Am I too old for this?

I’m looking for a new teacher.

Not for meditation. (I’ve got one already.)

Not to learn a new language.

But to rekindle a childhood dream.

Learning how to make beats. Hip-hop beats using Fruity Loops, to be precise.

Yup. Think The Neptunes, Timbaland and more recently Metro Boomin.

I’ve been talking about this idea for decades.

But when I saw this graph, I said to myself “Holy Sh*t, I gotta get moving.”

Full tweet via @camp4

So just like you look for a guitar instructor, I’m on the prowl for a “beat making coach.”

The Deferred Life Plan is too real

I recently surfed with a friend of mine. He’s in fantastic shape and just turned 50.

He has the normal nicks and bruises that come with age – but said something that really stuck with me.

“Khe, my triceps feel like they don’t work anymore.”

I’ve actually heard this from multiple surfers. Keep in mind, these dads are active, do yoga and barely drink.

But around 50, you start losing muscle mass in your entire body – and surfers really feel this loss in their triceps.

This REALLY impacts your ability to catch waves.

I say this because I used to be the guy that said, “I’ll learn how to surf when I retire.”

Imagine I had played that out… only to discover that I didn’t have the tricep strength to support the activity once I turned 60.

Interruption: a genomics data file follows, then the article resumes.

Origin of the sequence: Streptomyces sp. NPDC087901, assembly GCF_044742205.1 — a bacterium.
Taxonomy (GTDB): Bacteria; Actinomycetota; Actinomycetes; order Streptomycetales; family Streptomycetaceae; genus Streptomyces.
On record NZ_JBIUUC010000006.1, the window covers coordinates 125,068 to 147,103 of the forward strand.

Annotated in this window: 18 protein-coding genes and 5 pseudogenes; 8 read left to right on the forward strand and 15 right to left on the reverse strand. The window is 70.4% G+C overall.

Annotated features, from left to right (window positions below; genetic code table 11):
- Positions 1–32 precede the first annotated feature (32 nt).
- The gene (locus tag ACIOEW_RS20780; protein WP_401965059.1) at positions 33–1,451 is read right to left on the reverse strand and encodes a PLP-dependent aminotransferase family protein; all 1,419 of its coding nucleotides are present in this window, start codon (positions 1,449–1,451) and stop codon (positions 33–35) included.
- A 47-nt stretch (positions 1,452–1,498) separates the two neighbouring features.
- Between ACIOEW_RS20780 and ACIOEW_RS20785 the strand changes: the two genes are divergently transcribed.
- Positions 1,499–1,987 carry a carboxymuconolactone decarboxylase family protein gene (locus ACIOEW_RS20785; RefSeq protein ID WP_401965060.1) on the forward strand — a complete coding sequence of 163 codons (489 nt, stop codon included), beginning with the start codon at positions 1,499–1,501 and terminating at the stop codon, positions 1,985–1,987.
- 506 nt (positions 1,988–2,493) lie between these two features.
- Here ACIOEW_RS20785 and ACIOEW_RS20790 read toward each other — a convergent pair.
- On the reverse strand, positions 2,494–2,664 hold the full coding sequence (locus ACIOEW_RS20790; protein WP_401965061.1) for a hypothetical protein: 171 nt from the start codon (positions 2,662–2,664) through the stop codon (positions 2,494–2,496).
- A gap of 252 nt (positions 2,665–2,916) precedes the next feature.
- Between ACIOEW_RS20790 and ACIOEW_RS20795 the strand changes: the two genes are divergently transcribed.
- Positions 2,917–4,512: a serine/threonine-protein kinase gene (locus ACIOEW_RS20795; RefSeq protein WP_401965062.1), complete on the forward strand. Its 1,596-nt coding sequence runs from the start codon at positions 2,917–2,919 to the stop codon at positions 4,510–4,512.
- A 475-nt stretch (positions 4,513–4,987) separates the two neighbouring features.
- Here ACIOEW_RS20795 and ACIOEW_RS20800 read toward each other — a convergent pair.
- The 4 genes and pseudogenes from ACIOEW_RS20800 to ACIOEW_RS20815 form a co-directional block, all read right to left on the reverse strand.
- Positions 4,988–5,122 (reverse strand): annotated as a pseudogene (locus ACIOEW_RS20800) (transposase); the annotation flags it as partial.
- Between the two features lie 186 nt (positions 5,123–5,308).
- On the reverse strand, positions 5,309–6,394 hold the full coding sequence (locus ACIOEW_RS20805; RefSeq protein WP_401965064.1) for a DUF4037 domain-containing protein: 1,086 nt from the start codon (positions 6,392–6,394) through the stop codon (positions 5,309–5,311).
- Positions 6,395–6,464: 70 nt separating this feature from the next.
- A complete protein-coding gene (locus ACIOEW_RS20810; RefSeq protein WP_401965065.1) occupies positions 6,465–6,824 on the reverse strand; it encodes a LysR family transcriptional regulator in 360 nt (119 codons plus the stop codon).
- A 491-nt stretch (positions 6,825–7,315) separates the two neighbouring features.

So back to the graph

Kevin Dahlstrom (the graph’s author) is a commensurate Post-Achievement professional.

(In fact, we were recently featured together in the Wall Street Journal.)

Even though he’s an avid rock climber, his post isn’t even referring to the rapidly declining tricep muscle.

He poses a simpler question:

Why does bold change get harder with age?

Dahlstorm (who is also an Examined Life podcast guest) lists the following “big pivots” from his 40s.

  • Quit my corporate job
  • Moved the family to Boulder
  • Started a business
  • Spent thousands of hours climbing

He reinforces the non-obvious truth that “There’s NEVER a convenient time to do bold, hard things.”

And with age, our inertia kicks in.

Our indecisiveness becomes the “new normal.”

Risk-aversion (or the fear of “rattling the cage”) increases.

And hence the status quo persists.

The best time to plant a tree

There’s an old proverb about playing long-term games.

“The best time to plant a tree is 20 years ago. The second-best time is now.”

It’s true. The best time for me to learn beat-making was 20 years ago. The second best time is now.

Stay tuned for my Soundcloud.

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